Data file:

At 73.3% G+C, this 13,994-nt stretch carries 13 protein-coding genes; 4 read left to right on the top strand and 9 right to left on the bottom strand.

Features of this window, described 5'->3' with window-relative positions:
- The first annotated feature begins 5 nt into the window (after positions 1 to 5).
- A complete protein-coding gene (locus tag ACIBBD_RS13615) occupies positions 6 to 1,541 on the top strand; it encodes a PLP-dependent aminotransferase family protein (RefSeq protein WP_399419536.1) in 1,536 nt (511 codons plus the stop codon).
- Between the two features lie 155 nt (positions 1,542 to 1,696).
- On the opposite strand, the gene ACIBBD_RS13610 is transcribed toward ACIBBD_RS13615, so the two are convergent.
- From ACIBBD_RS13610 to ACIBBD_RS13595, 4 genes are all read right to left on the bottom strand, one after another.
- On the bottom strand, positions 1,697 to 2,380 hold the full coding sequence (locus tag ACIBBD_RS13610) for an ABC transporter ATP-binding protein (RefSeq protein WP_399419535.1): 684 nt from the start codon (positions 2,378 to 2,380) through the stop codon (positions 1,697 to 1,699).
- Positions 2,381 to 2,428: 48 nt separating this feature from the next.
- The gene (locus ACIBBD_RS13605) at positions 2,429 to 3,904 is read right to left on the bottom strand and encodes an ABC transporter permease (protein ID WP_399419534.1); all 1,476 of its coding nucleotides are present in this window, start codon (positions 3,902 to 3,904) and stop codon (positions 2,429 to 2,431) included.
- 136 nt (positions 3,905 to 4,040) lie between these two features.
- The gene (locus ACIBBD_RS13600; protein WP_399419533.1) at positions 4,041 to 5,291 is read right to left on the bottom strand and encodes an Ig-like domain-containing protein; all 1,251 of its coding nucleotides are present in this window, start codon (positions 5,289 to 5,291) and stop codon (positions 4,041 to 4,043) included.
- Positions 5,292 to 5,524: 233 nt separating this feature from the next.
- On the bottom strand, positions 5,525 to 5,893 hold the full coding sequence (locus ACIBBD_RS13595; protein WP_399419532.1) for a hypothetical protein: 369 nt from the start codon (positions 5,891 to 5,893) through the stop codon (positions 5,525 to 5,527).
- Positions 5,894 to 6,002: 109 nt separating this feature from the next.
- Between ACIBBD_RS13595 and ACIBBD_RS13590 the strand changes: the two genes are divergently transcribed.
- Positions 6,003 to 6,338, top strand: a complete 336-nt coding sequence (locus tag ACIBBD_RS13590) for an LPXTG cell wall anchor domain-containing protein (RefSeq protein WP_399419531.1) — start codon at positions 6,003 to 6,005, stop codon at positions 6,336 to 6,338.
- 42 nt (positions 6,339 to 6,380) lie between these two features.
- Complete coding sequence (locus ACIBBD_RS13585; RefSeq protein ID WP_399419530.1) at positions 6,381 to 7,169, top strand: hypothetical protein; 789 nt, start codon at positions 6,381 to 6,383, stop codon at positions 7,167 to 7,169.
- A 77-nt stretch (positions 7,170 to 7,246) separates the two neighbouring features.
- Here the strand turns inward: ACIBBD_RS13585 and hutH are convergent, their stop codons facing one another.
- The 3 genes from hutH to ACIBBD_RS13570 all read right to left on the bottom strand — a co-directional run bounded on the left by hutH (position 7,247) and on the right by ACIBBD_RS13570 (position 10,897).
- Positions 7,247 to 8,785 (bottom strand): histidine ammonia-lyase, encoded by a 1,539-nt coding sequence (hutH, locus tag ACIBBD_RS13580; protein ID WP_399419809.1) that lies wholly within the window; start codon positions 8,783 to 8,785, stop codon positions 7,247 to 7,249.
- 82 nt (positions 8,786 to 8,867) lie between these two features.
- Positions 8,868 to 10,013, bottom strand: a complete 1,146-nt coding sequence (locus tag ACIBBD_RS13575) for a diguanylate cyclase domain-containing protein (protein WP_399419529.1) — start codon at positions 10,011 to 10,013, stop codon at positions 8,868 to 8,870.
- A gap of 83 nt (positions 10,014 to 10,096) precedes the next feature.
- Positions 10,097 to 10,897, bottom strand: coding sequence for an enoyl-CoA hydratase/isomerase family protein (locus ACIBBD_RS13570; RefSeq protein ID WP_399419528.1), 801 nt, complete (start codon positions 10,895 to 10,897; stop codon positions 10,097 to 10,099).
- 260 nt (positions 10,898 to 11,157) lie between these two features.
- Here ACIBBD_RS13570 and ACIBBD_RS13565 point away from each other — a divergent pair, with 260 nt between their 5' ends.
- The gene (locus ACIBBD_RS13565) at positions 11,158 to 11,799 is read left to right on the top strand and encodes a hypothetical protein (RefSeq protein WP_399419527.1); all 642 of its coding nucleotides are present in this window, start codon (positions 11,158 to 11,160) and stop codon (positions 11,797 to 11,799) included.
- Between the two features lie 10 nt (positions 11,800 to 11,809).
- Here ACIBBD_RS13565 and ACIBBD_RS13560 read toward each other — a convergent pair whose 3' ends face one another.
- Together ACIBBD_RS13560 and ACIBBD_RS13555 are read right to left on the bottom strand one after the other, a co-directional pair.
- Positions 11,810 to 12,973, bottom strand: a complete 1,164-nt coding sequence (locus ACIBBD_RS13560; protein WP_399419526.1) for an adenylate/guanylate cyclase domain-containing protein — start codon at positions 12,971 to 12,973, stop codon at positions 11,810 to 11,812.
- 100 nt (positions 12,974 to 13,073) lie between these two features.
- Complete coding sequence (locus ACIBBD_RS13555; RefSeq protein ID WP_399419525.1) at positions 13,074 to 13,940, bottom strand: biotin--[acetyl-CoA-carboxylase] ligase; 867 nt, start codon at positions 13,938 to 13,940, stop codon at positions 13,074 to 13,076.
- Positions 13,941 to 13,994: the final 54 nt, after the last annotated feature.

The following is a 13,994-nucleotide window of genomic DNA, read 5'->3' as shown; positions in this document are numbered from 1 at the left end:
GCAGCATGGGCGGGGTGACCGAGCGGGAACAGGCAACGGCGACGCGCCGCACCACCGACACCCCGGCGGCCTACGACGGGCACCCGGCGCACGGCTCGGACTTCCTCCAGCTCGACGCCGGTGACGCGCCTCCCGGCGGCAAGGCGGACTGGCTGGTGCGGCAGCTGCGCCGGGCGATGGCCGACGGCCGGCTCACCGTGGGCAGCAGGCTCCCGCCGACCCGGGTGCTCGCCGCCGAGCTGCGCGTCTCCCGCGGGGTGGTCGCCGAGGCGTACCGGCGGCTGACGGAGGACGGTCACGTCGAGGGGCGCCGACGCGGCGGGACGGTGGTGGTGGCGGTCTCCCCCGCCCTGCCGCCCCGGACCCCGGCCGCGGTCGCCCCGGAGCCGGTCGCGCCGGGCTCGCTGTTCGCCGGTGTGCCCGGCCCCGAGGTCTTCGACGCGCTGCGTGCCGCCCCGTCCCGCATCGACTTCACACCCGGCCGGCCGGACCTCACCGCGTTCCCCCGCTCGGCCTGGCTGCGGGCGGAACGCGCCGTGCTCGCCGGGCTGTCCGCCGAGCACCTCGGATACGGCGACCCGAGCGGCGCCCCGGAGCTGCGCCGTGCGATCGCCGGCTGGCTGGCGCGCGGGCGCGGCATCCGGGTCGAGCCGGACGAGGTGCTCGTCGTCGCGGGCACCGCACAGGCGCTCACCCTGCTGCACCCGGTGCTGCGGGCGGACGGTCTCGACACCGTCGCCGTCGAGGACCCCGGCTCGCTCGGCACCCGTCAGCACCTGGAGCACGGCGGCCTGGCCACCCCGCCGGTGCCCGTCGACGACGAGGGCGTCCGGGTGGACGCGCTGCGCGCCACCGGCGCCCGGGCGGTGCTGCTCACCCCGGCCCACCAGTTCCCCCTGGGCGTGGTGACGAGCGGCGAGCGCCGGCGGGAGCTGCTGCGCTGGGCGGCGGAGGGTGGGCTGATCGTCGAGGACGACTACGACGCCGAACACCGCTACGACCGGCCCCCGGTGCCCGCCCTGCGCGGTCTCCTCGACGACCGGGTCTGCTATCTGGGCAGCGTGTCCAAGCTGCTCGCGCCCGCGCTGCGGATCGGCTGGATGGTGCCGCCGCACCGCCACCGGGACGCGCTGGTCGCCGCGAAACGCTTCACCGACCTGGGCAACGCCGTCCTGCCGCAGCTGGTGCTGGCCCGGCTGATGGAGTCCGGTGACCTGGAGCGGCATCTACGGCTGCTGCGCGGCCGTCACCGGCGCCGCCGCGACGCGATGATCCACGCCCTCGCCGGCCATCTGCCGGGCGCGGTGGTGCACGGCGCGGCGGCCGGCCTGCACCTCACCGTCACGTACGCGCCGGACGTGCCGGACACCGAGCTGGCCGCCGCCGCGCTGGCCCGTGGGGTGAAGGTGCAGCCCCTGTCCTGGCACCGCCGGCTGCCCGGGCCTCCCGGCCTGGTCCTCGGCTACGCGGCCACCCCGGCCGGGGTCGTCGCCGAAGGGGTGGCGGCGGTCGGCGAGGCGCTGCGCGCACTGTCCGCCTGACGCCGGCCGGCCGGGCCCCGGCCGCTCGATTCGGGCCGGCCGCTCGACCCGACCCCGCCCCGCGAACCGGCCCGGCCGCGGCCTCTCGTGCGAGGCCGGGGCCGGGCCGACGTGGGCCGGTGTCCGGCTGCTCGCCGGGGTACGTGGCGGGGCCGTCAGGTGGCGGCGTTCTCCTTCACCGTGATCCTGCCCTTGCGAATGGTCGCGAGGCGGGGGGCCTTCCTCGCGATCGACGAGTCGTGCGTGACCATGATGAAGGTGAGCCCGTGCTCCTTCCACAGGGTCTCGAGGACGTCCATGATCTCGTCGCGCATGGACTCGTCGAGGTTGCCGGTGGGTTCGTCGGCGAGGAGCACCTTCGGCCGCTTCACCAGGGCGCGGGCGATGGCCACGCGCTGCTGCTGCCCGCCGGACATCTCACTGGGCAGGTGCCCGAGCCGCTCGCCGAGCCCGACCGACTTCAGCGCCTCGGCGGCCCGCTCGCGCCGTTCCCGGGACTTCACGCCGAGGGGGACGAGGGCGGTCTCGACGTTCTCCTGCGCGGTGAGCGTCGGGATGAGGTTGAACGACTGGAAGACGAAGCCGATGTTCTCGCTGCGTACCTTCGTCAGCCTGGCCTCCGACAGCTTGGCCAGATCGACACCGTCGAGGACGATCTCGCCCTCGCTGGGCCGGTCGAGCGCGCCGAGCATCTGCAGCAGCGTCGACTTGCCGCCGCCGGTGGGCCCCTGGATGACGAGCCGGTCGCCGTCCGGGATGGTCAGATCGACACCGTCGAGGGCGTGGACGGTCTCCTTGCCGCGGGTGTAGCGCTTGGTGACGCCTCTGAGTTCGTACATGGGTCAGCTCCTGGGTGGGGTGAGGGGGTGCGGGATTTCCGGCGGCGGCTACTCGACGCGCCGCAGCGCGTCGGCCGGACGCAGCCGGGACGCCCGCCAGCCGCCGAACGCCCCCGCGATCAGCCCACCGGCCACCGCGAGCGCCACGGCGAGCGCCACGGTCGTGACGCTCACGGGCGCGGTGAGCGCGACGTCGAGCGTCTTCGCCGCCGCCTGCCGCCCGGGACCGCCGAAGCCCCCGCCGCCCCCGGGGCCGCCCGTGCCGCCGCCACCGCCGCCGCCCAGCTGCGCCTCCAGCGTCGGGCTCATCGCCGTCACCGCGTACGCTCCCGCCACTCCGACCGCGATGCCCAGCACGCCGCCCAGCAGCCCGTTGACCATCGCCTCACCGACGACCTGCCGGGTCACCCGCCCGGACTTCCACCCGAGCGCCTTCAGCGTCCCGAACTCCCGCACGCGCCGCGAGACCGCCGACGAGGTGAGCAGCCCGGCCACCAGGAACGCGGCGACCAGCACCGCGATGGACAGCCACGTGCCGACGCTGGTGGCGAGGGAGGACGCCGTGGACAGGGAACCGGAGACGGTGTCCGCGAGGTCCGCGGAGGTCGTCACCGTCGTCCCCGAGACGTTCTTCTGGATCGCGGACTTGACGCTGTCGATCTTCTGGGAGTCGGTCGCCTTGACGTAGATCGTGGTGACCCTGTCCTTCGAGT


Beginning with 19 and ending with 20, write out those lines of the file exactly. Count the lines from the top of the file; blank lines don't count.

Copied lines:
- Complete coding sequence (locus ACIBBD_RS13585; RefSeq protein ID WP_399419530.1) at positions 6,381 to 7,169, top strand: hypothetical protein; 789 nt, start codon at positions 6,381 to 6,383, stop codon at positions 7,167 to 7,169.
- A 77-nt stretch (positions 7,170 to 7,246) separates the two neighbouring features.